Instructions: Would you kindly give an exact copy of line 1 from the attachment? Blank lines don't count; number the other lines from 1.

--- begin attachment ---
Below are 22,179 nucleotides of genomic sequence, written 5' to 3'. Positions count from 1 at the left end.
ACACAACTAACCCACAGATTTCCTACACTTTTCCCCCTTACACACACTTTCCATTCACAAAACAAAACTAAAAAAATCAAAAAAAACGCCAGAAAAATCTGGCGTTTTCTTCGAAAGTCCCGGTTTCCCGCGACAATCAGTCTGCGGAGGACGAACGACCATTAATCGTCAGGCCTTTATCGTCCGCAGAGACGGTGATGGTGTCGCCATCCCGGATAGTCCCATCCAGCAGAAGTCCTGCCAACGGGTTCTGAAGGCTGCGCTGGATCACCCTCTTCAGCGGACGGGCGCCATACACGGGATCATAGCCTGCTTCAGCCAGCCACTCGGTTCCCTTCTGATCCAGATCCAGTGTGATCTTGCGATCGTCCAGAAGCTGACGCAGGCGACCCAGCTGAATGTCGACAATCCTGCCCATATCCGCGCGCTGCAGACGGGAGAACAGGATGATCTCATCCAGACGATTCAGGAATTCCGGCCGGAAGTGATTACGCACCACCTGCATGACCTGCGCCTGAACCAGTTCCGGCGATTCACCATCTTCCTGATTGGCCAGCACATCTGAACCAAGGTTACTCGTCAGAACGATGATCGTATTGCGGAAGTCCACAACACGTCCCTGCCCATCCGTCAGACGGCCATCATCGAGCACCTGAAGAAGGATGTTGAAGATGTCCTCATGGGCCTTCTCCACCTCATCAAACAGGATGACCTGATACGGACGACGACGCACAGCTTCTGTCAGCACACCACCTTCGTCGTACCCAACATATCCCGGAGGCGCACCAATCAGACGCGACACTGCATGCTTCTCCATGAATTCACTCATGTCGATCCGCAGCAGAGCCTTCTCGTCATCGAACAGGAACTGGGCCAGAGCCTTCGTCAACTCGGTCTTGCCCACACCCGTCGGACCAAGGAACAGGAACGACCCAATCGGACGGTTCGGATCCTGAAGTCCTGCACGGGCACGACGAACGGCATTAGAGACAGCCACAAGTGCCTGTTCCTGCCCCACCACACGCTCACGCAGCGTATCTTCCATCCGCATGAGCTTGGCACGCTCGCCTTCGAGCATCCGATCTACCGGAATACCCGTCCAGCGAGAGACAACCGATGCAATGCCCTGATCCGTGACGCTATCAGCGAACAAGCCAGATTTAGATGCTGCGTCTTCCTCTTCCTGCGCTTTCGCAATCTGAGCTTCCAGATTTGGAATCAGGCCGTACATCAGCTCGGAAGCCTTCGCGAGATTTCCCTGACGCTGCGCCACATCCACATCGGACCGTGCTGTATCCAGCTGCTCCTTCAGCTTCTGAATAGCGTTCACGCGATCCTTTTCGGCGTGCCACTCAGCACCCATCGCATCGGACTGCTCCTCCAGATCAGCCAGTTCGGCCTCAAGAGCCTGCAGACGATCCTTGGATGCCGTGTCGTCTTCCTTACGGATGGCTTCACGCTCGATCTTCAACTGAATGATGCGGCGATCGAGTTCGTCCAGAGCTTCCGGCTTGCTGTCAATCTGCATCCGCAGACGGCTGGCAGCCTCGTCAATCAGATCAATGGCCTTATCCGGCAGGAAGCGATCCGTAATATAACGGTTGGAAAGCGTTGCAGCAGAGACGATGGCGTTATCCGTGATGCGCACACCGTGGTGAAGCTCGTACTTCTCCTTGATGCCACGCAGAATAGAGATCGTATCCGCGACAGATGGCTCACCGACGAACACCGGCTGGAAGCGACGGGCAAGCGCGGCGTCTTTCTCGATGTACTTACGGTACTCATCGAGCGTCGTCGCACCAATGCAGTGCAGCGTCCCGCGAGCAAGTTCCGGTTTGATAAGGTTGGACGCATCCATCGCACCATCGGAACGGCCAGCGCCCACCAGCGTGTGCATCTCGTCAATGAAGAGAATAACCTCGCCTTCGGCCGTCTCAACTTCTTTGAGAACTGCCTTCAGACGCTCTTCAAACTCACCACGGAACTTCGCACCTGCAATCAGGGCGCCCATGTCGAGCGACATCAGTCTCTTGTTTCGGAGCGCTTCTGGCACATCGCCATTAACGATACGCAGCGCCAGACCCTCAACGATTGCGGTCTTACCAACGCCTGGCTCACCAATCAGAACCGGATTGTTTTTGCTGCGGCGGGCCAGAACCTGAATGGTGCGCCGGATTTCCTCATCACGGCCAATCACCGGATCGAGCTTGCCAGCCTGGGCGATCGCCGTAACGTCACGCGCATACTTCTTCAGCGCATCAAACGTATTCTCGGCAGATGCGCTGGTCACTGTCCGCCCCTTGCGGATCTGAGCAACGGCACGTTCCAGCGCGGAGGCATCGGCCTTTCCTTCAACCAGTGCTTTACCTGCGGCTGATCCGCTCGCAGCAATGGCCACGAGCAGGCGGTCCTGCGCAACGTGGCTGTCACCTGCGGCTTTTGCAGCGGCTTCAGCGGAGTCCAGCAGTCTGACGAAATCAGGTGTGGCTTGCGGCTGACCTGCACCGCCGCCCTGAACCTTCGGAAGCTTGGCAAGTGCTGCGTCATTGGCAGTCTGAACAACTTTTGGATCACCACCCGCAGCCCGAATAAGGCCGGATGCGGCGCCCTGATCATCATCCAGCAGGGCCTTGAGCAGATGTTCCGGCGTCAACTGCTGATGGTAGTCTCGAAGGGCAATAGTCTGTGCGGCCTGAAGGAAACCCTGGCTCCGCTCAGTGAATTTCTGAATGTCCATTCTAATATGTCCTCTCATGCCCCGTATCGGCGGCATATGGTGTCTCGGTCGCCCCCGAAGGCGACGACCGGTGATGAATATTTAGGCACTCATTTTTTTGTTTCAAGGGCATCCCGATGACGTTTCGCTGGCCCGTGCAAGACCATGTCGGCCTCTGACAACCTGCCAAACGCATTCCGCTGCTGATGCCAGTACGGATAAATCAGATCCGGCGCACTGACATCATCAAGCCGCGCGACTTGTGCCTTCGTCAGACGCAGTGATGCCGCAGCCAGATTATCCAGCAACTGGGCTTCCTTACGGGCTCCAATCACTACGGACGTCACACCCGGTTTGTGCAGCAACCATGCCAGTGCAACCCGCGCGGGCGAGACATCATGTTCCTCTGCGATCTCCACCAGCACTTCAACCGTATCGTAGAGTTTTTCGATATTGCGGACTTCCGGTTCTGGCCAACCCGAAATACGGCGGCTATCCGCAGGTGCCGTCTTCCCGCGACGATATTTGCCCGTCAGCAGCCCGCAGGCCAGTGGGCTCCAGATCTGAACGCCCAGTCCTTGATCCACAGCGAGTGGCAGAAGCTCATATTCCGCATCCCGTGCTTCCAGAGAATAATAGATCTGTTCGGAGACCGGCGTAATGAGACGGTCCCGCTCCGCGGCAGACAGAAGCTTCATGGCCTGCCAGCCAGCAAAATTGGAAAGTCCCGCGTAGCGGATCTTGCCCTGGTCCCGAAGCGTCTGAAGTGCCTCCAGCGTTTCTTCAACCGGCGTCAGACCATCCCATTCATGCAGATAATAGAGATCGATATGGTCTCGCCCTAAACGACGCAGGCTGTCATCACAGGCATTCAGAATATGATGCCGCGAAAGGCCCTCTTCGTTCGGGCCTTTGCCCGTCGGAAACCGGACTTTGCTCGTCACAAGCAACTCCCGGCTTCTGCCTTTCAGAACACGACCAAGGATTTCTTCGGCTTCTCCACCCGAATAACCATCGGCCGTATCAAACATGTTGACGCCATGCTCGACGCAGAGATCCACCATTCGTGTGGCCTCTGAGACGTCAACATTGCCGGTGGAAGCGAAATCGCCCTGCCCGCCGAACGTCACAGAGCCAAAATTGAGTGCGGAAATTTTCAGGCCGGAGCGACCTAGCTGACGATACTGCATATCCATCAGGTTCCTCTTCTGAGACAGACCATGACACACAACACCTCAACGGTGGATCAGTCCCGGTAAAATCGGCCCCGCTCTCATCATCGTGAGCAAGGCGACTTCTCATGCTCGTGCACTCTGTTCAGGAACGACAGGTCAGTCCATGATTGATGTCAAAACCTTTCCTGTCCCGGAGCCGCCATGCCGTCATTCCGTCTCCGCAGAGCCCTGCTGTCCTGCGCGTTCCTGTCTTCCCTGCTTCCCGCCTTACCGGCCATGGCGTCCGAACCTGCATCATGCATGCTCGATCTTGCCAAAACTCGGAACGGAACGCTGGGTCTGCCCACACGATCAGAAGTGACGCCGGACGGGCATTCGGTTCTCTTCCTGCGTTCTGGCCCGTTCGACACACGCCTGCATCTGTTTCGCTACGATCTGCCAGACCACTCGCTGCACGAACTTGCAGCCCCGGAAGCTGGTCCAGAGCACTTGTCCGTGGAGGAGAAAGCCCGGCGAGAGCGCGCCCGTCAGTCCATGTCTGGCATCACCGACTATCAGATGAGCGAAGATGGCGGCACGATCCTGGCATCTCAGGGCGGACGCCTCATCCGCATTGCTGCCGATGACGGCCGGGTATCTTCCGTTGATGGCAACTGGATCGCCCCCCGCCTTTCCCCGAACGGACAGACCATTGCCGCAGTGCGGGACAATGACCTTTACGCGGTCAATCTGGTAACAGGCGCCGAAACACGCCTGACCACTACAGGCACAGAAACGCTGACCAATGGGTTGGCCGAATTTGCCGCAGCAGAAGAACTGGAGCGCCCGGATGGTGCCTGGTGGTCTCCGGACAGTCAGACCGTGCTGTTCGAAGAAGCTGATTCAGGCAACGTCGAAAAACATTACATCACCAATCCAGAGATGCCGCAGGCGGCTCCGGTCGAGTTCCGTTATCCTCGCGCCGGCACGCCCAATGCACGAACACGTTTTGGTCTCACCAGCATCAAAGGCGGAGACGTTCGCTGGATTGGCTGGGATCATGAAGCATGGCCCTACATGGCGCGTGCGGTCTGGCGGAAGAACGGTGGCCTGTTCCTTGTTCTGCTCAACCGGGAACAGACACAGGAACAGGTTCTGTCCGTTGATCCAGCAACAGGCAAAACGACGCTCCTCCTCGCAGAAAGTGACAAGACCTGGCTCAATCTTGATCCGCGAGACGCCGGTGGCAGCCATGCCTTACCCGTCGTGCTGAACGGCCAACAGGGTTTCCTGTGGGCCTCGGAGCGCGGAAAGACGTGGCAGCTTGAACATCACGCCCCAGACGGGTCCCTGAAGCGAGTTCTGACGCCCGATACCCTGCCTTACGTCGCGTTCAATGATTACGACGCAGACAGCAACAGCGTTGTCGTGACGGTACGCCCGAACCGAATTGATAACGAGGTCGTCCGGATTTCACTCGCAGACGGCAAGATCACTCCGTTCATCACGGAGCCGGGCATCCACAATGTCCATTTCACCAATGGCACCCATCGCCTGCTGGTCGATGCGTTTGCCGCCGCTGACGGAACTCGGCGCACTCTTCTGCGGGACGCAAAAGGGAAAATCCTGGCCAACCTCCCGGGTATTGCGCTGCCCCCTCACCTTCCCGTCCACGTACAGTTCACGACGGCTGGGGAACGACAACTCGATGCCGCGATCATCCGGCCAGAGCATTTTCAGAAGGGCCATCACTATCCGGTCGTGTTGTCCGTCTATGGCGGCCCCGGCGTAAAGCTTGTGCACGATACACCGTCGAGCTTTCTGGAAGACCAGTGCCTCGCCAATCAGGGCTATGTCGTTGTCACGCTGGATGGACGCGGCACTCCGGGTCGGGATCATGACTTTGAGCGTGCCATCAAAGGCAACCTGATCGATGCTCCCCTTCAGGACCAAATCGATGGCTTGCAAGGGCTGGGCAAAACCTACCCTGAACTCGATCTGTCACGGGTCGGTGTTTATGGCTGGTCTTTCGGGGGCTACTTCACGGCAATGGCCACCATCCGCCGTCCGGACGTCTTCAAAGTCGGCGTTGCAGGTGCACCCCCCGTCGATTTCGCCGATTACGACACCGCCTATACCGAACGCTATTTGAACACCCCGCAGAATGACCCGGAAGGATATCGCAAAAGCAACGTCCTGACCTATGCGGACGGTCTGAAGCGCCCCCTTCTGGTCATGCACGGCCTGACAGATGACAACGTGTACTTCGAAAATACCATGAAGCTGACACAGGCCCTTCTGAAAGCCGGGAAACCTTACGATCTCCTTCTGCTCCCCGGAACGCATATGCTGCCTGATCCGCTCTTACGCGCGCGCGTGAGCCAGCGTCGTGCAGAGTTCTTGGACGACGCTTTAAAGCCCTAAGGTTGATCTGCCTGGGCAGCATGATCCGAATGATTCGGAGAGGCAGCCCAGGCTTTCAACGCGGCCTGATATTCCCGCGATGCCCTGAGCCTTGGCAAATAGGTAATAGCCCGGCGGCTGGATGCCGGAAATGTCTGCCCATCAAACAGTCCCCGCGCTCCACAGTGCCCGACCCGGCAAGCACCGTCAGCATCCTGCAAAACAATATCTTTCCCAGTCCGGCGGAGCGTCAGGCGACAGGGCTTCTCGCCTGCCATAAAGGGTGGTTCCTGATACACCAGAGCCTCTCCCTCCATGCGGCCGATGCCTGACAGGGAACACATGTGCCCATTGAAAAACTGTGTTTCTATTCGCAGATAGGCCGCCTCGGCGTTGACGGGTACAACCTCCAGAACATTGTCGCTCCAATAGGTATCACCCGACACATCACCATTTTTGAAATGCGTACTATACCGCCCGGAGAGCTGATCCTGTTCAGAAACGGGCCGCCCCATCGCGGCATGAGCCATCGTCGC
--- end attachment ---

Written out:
Below are 22,179 nucleotides of genomic sequence, written 5' to 3'. Positions count from 1 at the left end.